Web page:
What are the primary benefits of the project?
Reduce the cost of electricity for the people of the Solomon Islands
- The cost of electricity in Solomon Islands is among the highest in the world – at US$0.82/kW – almost double the average for the Pacific Islands region.
- When completed and up and running, electricity delivered through Tina Hydro, has the potential to significantly reduce the price of electricity and lessen reliance on expensive imported making accessing electricity more reasonable for the population leading to an increase in the electrification rate, particularly for households.
- Individual households, public and private enterprises, will have the opportunity to apply the savings to other uses such as education and business expansion.
Expand the amount of renewable energy available in the Honiara grid to 70%
- Only about 16 percent of the population of around 600,000 people have access to the grid.
- The project eventually aims to provide 68% of electricity demand for the capital Honiara by 2025, and provide Solomon Islands with reservoir capacity, giving flexibility to the power system to enable higher penetration of PV power without the need for large and expensive energy storage or diesel generators.
Use natural resources to produce reliable and sustainable energy source
- Solomon Islands is nearly 100 percent reliant on diesel power as a source of electricity leaving the island nation exposed to global oil price volatility and local air pollution.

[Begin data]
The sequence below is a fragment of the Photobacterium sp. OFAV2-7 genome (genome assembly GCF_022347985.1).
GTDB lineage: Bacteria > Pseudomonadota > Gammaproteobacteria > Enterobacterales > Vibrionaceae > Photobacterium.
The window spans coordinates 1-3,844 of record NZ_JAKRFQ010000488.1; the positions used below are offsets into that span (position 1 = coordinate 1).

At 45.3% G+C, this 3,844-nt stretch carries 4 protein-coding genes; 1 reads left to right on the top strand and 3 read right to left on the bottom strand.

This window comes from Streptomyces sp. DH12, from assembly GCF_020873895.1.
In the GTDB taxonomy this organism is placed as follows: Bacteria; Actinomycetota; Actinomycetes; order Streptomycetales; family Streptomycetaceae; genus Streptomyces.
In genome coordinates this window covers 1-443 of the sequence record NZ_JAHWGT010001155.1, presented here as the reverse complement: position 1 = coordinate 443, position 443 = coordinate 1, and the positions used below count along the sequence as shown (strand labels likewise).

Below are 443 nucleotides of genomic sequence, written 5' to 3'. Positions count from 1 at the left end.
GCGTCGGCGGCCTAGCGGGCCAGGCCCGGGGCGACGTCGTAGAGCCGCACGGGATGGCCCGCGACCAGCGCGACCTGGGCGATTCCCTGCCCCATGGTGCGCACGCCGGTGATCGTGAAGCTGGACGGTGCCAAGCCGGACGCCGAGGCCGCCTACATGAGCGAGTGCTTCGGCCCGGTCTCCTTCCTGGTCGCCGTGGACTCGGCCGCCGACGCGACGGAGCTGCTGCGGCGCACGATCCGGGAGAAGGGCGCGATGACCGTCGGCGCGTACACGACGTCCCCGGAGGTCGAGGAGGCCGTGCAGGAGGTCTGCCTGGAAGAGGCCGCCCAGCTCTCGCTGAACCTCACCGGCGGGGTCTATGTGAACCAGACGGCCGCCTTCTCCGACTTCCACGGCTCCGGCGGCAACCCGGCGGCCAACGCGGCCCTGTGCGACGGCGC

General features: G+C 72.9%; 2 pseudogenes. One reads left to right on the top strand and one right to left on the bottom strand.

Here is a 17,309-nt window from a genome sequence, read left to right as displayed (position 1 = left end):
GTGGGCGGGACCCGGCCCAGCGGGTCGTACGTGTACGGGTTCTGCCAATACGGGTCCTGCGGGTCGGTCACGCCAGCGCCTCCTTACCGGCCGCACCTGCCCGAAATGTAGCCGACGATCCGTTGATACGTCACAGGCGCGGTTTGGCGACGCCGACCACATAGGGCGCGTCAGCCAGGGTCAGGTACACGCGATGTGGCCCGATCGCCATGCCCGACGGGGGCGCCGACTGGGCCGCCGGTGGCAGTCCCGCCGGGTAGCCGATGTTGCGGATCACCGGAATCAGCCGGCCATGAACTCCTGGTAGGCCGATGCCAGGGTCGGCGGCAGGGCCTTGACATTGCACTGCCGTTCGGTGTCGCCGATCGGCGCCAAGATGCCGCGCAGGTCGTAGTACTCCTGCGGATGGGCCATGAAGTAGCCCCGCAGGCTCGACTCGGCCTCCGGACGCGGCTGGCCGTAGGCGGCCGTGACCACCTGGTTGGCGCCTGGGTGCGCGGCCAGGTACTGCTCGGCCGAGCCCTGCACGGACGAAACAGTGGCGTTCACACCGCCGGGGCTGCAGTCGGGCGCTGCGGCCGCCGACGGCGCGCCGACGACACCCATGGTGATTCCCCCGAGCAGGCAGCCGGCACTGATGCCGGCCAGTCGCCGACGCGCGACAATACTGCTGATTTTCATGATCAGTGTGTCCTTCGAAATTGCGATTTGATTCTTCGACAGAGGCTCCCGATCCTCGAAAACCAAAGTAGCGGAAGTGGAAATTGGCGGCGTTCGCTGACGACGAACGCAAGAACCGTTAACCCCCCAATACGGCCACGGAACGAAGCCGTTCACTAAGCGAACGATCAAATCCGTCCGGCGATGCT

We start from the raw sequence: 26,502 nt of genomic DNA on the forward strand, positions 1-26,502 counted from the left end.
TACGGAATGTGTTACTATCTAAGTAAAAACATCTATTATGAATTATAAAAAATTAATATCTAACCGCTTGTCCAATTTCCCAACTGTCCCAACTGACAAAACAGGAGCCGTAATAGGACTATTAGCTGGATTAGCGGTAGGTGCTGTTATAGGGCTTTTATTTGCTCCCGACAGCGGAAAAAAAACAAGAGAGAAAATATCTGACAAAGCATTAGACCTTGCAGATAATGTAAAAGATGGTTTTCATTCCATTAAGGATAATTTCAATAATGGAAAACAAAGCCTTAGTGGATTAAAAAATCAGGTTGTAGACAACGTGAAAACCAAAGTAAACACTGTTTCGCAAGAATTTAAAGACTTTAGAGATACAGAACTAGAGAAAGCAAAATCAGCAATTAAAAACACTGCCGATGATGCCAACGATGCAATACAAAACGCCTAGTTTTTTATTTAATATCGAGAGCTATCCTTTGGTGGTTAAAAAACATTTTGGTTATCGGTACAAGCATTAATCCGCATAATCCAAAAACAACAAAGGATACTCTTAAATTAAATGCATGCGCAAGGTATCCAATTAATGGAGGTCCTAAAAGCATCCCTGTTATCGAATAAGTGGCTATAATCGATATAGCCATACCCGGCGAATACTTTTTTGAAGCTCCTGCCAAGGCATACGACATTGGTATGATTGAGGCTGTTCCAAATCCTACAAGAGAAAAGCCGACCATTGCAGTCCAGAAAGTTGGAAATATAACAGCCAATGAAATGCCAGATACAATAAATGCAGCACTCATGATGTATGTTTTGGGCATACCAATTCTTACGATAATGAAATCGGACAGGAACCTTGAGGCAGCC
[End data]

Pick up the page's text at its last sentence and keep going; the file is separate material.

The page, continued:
- Studies conducted also show that using Hydropower for Tina is a less expensive energy source than other energy projects under consideration, e.g. geothermal and solar energy. Hydropower is also the most economically sustainable option in the long term.
- As Solomon Islands moves towards a cleaner, more sustainable energy future, having a mix of energy sources is the best solution for Solomon Islands; one which includes hydro, solar and battery storage.
Reduce greenhouse gas emissions
- With a 15 MW installation the project will lower the cost of electricity for Solomon Islanders and will also pave the way for the country to exceed by two and a half times its 2025 greenhouse gas emissions reduction target.
- SIG’s INDC is to reduce GHG by 18,800 tons of carbon dioxide equivalent (tCO2eq) per year by 2025 and by 31,125 tCO2eq per year by 2030. With an installed capacity of 15 MW, TRHDP is expected to annually generate, on average, 78.35 GWh of clean renewable energy to displace equivalent amount of energy to be generated by current and future diesel generators.
More affordable electricity also means improvements to schools, health clinics and other public infrastructure which will provide better services and opportunities for the people in the Solomon Islands.
- The project aims to support Solomon Islands’ efforts to greatly increase access to a reliable electricity which means hospitals, clinics and schools in the rural areas where 80 percent of the population lives will have access to modern electricity – creating new opportunities in health, education, ICT and business.
- Business activity at a national level is expected to grow with investment enabled by significant electricity cost savings.